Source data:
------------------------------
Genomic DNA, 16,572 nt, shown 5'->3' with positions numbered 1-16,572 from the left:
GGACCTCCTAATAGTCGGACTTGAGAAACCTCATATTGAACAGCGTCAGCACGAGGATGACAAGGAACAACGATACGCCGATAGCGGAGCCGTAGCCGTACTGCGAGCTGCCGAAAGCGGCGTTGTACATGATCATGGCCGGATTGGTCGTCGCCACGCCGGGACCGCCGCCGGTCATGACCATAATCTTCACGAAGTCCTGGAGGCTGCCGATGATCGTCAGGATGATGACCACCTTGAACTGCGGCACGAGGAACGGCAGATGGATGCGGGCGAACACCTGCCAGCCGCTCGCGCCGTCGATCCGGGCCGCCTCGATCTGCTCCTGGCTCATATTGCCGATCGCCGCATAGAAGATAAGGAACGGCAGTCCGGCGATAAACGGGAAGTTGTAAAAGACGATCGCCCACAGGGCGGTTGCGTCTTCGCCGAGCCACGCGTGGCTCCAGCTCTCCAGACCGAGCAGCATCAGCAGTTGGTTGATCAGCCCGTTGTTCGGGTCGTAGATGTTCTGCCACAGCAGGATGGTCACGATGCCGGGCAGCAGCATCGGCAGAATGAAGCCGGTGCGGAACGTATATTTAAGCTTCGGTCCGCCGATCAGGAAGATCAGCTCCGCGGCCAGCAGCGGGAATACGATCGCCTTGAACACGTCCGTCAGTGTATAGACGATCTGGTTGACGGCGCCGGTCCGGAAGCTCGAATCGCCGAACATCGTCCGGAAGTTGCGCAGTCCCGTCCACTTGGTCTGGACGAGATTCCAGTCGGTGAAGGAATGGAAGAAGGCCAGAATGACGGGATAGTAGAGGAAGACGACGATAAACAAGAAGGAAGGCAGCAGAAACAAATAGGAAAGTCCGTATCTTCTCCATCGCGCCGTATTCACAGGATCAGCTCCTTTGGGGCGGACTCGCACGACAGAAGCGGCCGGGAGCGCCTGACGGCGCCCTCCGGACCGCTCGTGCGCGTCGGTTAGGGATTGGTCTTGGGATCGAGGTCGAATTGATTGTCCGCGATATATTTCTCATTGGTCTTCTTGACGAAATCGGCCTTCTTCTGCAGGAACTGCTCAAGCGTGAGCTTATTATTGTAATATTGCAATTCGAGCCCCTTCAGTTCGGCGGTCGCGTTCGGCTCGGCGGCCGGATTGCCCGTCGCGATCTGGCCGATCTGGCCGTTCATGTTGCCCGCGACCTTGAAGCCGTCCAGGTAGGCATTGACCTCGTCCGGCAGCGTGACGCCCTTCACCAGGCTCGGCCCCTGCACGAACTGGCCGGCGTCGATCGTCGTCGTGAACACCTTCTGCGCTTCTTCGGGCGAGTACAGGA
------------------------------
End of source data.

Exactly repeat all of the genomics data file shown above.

Genomic DNA, 16,572 nt, shown 5'->3' with positions numbered 1-16,572 from the left:
GGACCTCCTAATAGTCGGACTTGAGAAACCTCATATTGAACAGCGTCAGCACGAGGATGACAAGGAACAACGATACGCCGATAGCGGAGCCGTAGCCGTACTGCGAGCTGCCGAAAGCGGCGTTGTACATGATCATGGCCGGATTGGTCGTCGCCACGCCGGGACCGCCGCCGGTCATGACCATAATCTTCACGAAGTCCTGGAGGCTGCCGATGATCGTCAGGATGATGACCACCTTGAACTGCGGCACGAGGAACGGCAGATGGATGCGGGCGAACACCTGCCAGCCGCTCGCGCCGTCGATCCGGGCCGCCTCGATCTGCTCCTGGCTCATATTGCCGATCGCCGCATAGAAGATAAGGAACGGCAGTCCGGCGATAAACGGGAAGTTGTAAAAGACGATCGCCCACAGGGCGGTTGCGTCTTCGCCGAGCCACGCGTGGCTCCAGCTCTCCAGACCGAGCAGCATCAGCAGTTGGTTGATCAGCCCGTTGTTCGGGTCGTAGATGTTCTGCCACAGCAGGATGGTCACGATGCCGGGCAGCAGCATCGGCAGAATGAAGCCGGTGCGGAACGTATATTTAAGCTTCGGTCCGCCGATCAGGAAGATCAGCTCCGCGGCCAGCAGCGGGAATACGATCGCCTTGAACACGTCCGTCAGTGTATAGACGATCTGGTTGACGGCGCCGGTCCGGAAGCTCGAATCGCCGAACATCGTCCGGAAGTTGCGCAGTCCCGTCCACTTGGTCTGGACGAGATTCCAGTCGGTGAAGGAATGGAAGAAGGCCAGAATGACGGGATAGTAGAGGAAGACGACGATAAACAAGAAGGAAGGCAGCAGAAACAAATAGGAAAGTCCGTATCTTCTCCATCGCGCCGTATTCACAGGATCAGCTCCTTTGGGGCGGACTCGCACGACAGAAGCGGCCGGGAGCGCCTGACGGCGCCCTCCGGACCGCTCGTGCGCGTCGGTTAGGGATTGGTCTTGGGATCGAGGTCGAATTGATTGTCCGCGATATATTTCTCATTGGTCTTCTTGACGAAATCGGCCTTCTTCTGCAGGAACTGCTCAAGCGTGAGCTTATTATTGTAATATTGCAATTCGAGCCCCTTCAGTTCGGCGGTCGCGTTCGGCTCGGCGGCCGGATTGCCCGTCGCGATCTGGCCGATCTGGCCGTTCATGTTGCCCGCGACCTTGAAGCCGTCCAGGTAGGCATTGACCTCGTCCGGCAGCGTGACGCCCTTCACCAGGCTCGGCCCCTGCACGAACTGGCCGGCGTCGATCGTCGTCGTGAACACCTTCTGCGCTTCTTCGGGCGAGTACAGGA